Illinois Budget 1.27.10
Here are the top Illinois stories coming today from GateHouse News Service. Stories are available at www.gatehousenewsservice.com. Please check www.gatehousenewsservice.com/regional_news/midwest/illinois/news in the evening for changes to story lineup, including breaking news.
If your paper has a story, digest item, opinion piece or standalone photo to share, please e-mail it to Illinois@gatehousemedia.com.
Casey Laughman: (217) 816-3343, email@example.com
BEST OF GATEHOUSE: Contest submissions are due by Feb. 1.
Contest details: http://www.ghnewsroom.com/article/seeking-entries-best-gatehouse-2009-editorial-contest
Contest FAQ: http://ghnewsroom.com/article/faq-answers-five-best-gatehouse-contest-questions
Photo gallery feature gets columnist/reporter snapping city images
Poynter/APME to host online credibility Webinar
Doc switches gears to help folks invest
ROCKFORD – As a physician, Dr. Brian Knabe encourages his patients to be proactive about their health. It’s easier, he says, to prevent an illness than to treat one. On the surface, that advice might not seem applicable to financial investing. But Knabe, who also works as a wealth manager, takes that approach with his clients as well. By Elizabeth Davies of the Rockford Register Star.
State Briefs. News from around the state. Will be posted this evening.
This week at the statehouse:
BLAGOJEVICH PORTRAIT: Every single governor in Illinois history has an official portrait hanging in the Capitol. Except for Rod Blagojevich. A year after he was impeached and removed from office, opinion is split on whether the now-notorious Chicago Democrat will take his place in the Hall of Governors on the Capitol's second floor. At least one vehement Blagojevich critic thinks he should have a portrait like anyone else, if nothing else than to remind voters of the pitfalls of bad electoral decisions. Another lawmaker has introduced a bill to prohibit the state from ever having a portrait of Blagojevich. Others think Blagojevich will have a portrait sometime, but not now. By Doug Finke of the State Capitol Bureau. Will be posted this evening.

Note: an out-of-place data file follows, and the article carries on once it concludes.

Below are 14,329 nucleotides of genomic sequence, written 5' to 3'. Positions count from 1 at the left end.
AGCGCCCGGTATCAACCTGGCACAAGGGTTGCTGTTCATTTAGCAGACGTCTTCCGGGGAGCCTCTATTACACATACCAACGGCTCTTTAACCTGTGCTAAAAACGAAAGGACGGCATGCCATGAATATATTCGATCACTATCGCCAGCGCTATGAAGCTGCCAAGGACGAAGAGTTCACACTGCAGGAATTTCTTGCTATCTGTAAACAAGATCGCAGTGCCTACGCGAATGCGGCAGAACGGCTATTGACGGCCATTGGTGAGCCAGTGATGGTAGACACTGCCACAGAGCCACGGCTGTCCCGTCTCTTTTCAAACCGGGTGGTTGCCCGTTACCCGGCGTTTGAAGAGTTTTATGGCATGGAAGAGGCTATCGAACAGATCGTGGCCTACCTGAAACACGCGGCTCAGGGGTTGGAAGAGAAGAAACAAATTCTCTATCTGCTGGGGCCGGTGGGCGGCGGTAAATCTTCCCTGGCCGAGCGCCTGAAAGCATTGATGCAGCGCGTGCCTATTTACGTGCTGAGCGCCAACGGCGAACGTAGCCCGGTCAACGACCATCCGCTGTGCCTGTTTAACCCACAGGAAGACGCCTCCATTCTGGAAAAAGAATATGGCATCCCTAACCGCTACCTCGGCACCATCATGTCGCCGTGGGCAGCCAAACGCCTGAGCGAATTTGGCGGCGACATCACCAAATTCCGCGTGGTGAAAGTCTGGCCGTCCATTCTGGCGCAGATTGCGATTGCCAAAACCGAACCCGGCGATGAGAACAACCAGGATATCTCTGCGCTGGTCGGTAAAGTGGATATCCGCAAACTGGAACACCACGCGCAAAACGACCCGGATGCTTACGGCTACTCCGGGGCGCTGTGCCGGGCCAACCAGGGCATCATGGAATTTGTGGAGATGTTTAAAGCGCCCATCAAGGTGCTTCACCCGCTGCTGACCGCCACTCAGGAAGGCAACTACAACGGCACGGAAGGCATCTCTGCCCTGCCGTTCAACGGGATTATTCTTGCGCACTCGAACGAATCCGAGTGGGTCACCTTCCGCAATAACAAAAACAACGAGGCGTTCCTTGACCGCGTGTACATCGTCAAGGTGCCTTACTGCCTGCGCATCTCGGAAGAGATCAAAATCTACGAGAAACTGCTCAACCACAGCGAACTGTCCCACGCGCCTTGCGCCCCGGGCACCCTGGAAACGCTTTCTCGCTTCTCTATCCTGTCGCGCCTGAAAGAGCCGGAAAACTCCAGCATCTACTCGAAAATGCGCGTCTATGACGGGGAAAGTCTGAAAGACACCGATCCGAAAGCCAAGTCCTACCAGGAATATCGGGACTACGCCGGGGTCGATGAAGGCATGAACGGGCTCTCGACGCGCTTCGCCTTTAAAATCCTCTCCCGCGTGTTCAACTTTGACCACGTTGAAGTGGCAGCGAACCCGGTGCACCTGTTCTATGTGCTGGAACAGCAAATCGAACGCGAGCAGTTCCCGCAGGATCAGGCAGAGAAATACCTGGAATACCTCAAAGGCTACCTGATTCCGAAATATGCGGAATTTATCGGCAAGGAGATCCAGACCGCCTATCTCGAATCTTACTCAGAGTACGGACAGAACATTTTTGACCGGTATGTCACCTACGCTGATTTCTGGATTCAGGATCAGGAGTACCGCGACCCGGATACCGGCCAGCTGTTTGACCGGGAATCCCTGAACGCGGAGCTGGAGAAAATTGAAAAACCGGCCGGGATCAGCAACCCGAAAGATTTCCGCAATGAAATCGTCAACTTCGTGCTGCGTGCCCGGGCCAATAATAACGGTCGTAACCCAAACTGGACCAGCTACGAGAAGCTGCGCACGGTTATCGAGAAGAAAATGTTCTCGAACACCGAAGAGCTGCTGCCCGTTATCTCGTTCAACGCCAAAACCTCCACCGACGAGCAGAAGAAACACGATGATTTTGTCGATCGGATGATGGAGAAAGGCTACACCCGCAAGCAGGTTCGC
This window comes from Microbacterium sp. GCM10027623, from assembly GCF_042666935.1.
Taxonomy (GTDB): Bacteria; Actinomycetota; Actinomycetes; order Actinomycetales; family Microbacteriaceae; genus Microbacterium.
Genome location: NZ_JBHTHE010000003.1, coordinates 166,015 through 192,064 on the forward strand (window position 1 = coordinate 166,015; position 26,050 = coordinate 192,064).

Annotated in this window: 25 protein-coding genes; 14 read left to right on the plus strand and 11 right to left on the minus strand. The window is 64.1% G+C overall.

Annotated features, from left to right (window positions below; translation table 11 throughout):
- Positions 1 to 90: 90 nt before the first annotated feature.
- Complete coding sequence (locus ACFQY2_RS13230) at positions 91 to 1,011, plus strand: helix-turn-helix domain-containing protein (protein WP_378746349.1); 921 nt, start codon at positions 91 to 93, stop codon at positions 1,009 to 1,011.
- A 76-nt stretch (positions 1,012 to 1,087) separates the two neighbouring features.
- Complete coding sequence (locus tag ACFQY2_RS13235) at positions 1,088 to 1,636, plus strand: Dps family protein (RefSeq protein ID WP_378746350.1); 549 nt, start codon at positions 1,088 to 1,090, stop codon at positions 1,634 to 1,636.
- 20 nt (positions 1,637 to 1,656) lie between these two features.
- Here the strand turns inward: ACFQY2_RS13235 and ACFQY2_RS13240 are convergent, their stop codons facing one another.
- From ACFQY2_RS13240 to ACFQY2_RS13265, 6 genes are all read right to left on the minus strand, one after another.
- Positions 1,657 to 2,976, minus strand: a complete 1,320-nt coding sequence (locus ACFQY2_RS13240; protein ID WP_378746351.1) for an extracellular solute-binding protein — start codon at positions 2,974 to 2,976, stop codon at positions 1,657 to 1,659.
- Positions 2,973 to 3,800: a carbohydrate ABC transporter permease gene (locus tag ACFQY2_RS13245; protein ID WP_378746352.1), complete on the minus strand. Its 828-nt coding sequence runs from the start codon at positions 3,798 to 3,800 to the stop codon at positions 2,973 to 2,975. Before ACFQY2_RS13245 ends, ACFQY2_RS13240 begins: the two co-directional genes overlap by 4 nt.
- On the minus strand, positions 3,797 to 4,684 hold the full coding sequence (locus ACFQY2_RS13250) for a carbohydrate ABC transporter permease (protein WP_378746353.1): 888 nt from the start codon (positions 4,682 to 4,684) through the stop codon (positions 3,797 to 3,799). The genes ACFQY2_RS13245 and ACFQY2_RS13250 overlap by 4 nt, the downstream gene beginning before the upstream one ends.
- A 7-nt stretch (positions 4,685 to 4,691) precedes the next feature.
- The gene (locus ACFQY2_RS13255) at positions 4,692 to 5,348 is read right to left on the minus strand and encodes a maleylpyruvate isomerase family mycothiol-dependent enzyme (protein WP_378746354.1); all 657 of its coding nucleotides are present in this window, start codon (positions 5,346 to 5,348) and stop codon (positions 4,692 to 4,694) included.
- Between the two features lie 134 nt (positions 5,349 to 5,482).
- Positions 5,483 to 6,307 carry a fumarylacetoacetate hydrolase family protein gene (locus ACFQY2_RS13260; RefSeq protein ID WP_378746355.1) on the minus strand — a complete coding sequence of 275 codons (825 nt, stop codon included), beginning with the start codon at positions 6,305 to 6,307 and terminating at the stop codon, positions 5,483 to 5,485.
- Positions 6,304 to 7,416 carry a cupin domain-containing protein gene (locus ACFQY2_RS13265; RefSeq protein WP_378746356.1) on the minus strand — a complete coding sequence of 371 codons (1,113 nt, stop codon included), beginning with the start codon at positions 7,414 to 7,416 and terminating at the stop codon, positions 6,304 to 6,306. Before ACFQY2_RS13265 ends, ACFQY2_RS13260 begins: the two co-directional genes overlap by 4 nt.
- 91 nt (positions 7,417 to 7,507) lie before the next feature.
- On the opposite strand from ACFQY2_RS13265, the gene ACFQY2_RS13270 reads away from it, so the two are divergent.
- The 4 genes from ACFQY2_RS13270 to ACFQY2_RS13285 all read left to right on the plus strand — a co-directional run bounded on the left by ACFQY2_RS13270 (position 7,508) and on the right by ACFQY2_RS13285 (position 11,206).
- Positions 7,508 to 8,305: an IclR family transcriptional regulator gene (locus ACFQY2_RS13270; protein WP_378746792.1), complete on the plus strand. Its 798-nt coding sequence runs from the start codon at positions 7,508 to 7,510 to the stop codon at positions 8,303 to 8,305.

CAMPAIGN LIMITS: The ink is still a little wet on the state's first-ever limits on donations to political campaigns. But with those limits on hold until next year, candidates for governor keep bringing in the bucks in a big fashion. A GateHouse News Service review of state campaign disclosures found the eight candidates for governor have brought in millions of dollars in cash since last summer above the limits allowed by the law taking effect next January – and in some cases they account for as much as a third of candidates' fundraising. We look at who's bringing in those large donations and who's giving them. By Brian Feldt of the State Capitol Bureau. Will be posted this evening.
AFSCME DEAL: Looking closer at the details available on the deal struck between AFSCME and Gov. Pat Quinn yesterday to avoid hundreds of layoffs in state government, and how both sides got most of what they wanted from the agreement. By Matt Hopf and John Guidroz of the State Capitol Bureau. Will be posted this evening.
For the weekend:
State's problems don't deter gubernatorial candidates